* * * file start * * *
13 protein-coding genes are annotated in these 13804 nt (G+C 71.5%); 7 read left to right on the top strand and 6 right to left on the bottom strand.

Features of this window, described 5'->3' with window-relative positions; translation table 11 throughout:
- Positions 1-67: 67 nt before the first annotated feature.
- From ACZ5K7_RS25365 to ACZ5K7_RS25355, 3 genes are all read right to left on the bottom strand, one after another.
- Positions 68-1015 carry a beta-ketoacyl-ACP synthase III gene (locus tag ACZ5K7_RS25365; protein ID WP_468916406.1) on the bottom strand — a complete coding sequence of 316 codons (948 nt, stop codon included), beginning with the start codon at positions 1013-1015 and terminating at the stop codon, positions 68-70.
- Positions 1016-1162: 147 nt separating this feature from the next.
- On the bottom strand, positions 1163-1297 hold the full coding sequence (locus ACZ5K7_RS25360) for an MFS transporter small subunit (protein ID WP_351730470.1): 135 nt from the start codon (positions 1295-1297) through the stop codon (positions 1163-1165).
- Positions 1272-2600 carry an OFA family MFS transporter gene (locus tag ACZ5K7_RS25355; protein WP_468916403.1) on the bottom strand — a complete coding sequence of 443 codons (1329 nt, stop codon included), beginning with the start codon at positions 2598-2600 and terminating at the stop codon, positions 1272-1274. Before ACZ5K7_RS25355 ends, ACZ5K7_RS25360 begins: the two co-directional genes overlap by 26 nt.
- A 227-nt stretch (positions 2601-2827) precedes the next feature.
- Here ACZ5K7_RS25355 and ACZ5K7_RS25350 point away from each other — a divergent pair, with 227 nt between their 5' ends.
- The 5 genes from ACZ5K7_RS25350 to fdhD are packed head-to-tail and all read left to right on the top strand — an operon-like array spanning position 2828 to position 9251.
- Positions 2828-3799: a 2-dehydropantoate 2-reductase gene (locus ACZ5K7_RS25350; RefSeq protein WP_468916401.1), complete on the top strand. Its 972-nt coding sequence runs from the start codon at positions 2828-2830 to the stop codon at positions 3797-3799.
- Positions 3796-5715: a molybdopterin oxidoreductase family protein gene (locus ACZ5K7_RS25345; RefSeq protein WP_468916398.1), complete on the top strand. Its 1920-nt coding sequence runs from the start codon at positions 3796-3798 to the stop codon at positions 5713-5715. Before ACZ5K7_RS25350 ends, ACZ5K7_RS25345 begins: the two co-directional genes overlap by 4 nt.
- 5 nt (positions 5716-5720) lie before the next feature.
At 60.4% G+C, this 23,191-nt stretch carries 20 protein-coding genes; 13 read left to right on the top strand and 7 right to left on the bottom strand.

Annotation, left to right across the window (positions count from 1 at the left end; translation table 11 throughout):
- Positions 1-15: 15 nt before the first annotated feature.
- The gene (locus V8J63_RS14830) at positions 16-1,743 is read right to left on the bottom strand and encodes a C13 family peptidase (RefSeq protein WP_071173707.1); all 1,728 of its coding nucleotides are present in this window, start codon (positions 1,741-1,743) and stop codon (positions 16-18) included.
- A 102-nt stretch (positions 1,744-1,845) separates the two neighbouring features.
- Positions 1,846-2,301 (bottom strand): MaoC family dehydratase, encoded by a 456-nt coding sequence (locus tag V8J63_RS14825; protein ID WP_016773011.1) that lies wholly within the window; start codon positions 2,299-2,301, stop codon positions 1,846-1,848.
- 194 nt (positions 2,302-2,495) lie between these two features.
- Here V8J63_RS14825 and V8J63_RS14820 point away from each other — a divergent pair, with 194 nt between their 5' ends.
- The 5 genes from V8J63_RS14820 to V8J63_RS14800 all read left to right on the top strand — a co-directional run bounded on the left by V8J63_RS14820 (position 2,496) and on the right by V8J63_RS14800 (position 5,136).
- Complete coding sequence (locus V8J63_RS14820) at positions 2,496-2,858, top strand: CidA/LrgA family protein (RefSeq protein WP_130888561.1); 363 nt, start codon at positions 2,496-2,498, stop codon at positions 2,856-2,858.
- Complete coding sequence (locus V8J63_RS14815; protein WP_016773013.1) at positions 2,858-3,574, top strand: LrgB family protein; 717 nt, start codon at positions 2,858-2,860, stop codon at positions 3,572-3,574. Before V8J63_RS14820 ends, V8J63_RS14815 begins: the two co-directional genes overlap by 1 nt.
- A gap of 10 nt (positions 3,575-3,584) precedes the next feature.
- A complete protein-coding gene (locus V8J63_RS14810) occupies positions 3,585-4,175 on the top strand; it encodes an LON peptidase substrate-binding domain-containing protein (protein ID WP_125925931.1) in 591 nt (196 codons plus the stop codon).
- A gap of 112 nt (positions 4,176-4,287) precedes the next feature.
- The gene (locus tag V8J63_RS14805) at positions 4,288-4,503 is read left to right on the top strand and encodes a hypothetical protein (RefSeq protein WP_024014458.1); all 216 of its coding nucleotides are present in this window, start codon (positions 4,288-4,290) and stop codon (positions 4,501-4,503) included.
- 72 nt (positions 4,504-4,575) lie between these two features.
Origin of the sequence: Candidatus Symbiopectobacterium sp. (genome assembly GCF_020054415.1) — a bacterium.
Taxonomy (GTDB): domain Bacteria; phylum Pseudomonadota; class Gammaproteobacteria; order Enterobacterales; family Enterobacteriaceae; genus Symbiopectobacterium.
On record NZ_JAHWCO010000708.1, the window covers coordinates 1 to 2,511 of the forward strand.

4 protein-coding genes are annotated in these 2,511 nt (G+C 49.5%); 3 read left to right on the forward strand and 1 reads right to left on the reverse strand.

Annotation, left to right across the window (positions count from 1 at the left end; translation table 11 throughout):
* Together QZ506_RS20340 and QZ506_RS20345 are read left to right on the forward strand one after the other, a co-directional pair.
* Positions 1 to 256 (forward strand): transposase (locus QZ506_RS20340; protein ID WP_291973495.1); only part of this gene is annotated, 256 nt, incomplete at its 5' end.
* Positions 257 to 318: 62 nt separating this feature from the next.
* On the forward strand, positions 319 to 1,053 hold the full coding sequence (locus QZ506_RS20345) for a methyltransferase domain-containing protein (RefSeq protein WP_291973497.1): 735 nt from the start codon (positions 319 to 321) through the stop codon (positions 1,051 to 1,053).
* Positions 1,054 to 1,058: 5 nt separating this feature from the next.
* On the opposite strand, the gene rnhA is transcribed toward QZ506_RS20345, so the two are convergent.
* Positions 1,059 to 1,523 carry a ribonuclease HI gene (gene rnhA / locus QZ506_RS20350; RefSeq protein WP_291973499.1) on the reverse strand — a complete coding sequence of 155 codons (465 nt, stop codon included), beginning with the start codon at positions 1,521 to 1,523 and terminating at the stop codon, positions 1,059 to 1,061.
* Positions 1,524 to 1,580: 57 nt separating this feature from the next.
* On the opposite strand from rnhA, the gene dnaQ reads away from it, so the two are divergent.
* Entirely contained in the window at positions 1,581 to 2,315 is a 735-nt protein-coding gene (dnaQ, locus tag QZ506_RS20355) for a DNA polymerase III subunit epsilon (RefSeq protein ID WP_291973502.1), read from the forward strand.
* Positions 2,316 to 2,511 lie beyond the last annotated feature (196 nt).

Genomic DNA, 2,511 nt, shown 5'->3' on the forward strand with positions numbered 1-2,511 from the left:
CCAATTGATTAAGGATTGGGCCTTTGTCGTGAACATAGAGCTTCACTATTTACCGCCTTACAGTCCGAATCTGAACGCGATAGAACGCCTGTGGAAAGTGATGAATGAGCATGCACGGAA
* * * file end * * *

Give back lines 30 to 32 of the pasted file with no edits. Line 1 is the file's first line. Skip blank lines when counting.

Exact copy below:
- 72 nt (positions 4,504-4,575) lie between these two features.
Origin of the sequence: Candidatus Symbiopectobacterium sp. (genome assembly GCF_020054415.1) — a bacterium.
Taxonomy (GTDB): domain Bacteria; phylum Pseudomonadota; class Gammaproteobacteria; order Enterobacterales; family Enterobacteriaceae; genus Symbiopectobacterium.